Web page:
Hayratan freight terminal

Army Strong Stories has some comments from Major Chris LeCron on the “neat article from Bloomberg News” about the Hairaton – Mazar-i-Sharif railway project.

When we were there [at the Friendship Bridge], the rail line stopped about a mile down the road south into Hairiton. Containers were downloaded off the rail cars by forklift or RTCH (rough terrain container handler, pronounced rech like throw-up). Once downloaded, they are shipped by truck.

Bloomberg on Afghan railway projects

Afghan Railway to Draw Taliban Fire as It Boosts Economy, NATO

By Eltaf Najafizada and James Rupert

May 5 (Bloomberg) — Workers are laying track across north Afghanistan’s rolling grassland for the country’s first rail line, a project that will boost the economy, supply NATO troops and become a target for Taliban bombs.

“Railroads can reduce our isolation,” said Hamidullah Farooqi, a Kabul University economics professor and former transport minister, in a phone interview. “This is just the first line for a network that we hope can turn our country into a new trade route. That is what we need to create stability.”

Afghanistan May Build Its First International Rail Link in 2006

A 3 May 2005 news report from Marc Wolfensberger at Bloomberg

The government of Afghanistan plans to build its first international railway, linking the former Taliban stronghold city of Kandahar in the south, to Pakistan, said Public Works Minister Shorah Ali Safari.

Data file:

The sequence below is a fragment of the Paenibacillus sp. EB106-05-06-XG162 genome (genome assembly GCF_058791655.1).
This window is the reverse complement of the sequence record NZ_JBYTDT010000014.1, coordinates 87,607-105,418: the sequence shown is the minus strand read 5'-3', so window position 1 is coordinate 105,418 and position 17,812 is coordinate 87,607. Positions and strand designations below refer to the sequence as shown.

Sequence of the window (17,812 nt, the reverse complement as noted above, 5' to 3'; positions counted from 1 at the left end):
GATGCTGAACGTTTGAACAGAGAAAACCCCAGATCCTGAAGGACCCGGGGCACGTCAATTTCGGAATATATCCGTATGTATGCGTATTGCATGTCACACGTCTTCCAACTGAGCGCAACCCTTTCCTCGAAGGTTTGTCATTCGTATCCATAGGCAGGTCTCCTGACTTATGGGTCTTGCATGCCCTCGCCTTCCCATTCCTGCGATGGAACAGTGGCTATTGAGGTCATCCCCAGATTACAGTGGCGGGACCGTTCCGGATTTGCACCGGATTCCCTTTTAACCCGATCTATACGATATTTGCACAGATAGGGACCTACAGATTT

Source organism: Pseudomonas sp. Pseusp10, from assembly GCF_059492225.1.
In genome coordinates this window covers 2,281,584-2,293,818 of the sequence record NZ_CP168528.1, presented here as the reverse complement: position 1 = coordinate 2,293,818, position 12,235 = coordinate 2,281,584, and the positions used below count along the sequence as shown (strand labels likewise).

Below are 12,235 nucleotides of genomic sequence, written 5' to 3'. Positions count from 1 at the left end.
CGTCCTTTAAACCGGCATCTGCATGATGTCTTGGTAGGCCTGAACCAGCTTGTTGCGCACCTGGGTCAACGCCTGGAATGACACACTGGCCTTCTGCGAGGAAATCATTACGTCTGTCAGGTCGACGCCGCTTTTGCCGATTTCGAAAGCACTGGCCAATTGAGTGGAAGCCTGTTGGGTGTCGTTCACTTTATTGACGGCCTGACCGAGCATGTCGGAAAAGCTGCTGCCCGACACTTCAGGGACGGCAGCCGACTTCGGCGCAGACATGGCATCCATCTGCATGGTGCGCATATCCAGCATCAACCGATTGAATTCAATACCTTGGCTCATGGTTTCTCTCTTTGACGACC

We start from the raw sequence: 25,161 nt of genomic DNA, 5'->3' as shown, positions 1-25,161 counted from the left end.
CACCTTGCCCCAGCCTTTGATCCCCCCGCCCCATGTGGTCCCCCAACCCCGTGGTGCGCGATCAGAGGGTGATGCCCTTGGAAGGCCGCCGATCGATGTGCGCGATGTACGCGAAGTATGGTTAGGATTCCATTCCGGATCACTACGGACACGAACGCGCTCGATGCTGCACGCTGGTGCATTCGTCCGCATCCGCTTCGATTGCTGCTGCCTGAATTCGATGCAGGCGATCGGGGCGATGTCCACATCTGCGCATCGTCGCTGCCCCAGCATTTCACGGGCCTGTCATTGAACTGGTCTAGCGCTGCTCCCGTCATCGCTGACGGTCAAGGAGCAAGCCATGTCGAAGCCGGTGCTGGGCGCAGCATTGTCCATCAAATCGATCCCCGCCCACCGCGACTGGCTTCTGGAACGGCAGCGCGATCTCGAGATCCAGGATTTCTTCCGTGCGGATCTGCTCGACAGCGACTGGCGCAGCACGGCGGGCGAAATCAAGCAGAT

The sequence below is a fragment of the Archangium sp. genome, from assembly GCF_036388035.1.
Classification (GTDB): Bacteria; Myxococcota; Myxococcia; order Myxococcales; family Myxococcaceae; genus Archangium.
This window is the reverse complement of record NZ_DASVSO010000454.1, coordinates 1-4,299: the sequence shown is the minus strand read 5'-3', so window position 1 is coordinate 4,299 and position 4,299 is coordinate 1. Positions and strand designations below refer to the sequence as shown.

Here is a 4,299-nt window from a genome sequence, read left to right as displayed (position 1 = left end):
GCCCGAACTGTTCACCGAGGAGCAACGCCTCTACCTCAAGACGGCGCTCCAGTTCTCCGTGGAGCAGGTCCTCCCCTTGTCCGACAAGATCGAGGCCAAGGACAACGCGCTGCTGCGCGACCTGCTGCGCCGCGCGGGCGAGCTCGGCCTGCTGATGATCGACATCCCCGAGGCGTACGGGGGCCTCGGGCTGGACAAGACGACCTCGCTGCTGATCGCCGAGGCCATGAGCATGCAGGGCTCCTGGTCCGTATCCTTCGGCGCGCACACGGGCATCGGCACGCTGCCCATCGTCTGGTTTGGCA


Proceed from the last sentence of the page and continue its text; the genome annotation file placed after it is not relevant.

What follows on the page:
Safari said in an interview today that he submitted a proposal to Afghan President Hamid Karzai’s cabinet 10 days ago and “hopes”‘ the project will be approved this year for construction to start in 2006. He didn’t elaborate on financing.

“Time has changed,”‘ said Safari, 60, speaking in the Iranian city of Mashad. “Trains are no longer used to invade countries — they’ll boost our economy and benefit our people.”‘

… Engineering studies on the planned Afghanistan railway — running 100 kilometers between Kandahar, the former base of the Taliban leader Mullah Mohammad Omar, to the Pakistani border town of Chamman — have been completed, the minister said.

Construction work should be “relatively easy”‘ since the track will cross “plain territory, with no mountains and thus no tunnels to be built,” Safari said. He declined to give a time for completion.

… Beyond Pakistan, Afghanistan has “ambitious”‘ plans to develop its railway network, said the minister, who taught engineering at Kabul University in the 1960s. Feasibility studies are under way for a rail link between the western city of Herat to Iran and Turkmenistan. Another project foresees a railtrack between the northwestern city of Mazar-I-sharif and Uzbekistan, he said.

… He didn’t give details about financing the projects. He said he hasn’t contacted international financial institutions such as the World Bank, nor international private lenders.